Why SMS alone won’t deliver on high expectations for eVTOL safety

The case for urban air mobility operating rules.

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Release Date
February 20, 2023
Why SMS alone won’t deliver on high expectations for eVTOL safety
On January 11, the Federal Aviation Administration published a long-awaited proposed rule that will extend the requirement for safety management systems to certain design and manufacturing organizations and most commercial air operators. The full notice of proposed rulemaking runs to 129 pages, but in the context of the emerging urban air mobility industry, two sentences in particular stand out.

Explaining why it decided to mandate SMS for air carriers that have only a single pilot, the FAA stated: “As a fundamental matter, the flying public expects safe carriage from operators offering flight services for hire. Irrespective of whether an operator employs one pilot or a thousand, that company has the same responsibility to conduct safe operations.”

This philosophy is not entirely consistent with how the FAA actually does business. The agency has multiple levels of operating rules, including Part 91 (general aviation) and Part 135 (commuter and on-demand), which enable many business models that are inherently riskier than scheduled airline operations under Part 121. The vast majority of Part 135 operators in the U.S. have fewer than 100 total employees, which means that companies with 1,000 pilots are functionally subject to stricter requirements and scrutiny than companies that employ only one.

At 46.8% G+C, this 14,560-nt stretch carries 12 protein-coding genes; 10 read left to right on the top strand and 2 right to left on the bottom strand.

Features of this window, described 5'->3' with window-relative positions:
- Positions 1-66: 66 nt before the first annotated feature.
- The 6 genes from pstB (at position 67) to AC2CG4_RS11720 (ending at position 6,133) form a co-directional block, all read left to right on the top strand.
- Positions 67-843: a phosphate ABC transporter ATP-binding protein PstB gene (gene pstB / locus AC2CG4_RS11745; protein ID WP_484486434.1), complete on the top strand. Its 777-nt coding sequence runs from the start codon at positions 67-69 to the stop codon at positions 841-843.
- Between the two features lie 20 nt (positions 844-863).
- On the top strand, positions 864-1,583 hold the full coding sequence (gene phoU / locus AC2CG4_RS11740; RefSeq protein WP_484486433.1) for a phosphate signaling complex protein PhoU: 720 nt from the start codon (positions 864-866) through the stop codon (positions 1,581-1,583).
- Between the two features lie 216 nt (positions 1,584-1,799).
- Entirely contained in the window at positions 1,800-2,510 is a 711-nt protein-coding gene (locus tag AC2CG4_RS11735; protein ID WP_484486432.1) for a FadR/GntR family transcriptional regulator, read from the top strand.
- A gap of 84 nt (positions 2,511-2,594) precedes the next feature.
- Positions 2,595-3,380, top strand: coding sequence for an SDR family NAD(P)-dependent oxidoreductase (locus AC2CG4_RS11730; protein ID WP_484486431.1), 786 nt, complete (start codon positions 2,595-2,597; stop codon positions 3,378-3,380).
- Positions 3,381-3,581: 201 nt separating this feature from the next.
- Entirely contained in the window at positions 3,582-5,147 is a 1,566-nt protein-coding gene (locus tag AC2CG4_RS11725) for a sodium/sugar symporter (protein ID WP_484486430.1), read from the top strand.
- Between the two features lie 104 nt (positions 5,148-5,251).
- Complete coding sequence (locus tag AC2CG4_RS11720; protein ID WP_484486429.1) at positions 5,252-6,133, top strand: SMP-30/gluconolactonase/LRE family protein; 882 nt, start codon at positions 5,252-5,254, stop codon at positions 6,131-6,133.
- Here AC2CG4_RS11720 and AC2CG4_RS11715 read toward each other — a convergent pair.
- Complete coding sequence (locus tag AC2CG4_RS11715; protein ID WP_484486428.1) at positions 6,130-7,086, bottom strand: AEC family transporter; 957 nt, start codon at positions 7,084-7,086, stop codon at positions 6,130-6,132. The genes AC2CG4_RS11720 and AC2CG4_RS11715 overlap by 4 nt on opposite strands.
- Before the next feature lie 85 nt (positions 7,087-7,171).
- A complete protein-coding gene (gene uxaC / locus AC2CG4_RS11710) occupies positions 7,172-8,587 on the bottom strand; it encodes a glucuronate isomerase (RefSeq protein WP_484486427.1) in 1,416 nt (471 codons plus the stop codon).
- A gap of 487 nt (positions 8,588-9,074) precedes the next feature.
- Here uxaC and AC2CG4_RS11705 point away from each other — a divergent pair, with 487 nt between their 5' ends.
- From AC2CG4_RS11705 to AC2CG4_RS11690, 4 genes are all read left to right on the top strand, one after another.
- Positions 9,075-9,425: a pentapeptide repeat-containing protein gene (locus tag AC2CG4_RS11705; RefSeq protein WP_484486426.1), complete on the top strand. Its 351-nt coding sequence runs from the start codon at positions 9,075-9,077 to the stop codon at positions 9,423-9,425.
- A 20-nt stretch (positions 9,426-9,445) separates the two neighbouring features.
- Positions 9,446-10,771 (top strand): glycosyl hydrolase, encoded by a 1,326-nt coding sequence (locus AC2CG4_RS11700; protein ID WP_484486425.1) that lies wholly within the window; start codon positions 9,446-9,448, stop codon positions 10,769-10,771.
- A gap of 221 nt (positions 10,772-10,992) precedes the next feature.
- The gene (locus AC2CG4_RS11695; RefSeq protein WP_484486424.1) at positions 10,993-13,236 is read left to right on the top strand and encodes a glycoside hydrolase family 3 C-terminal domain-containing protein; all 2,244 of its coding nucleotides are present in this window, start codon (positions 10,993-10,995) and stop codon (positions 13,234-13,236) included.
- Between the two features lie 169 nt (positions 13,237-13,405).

Related: Special Report: The number at the center of an eVTOL safety debate

Yet, it is nevertheless true that members of the flying public expect safe carriage from all commercial operators, and often lack the expertise to understand why one type of carrier may pose more risk than another. Electric vertical take-off and landing aircraft will conduct urban air taxi operations in the United States under Part 135, but there is widespread consensus that UAM will only scale if it can significantly improve on the existing Part 135 accident rate, which is somewhere between five and 20 times the rate for Part 121 scheduled carriers.2

Despite the relentless drumbeat for SMS from the National Transportation Safety Board and others, it is unlikely that safety management systems alone will deliver the necessary step change. While they can be a useful tool for operators with a sincere desire to improve safety, they cannot meaningfully address the structural risks that are baked into certain business models. For high-tempo, low-margin UAM operations to achieve their safety targets, they will need to borrow more from Part 121 than just SMS.

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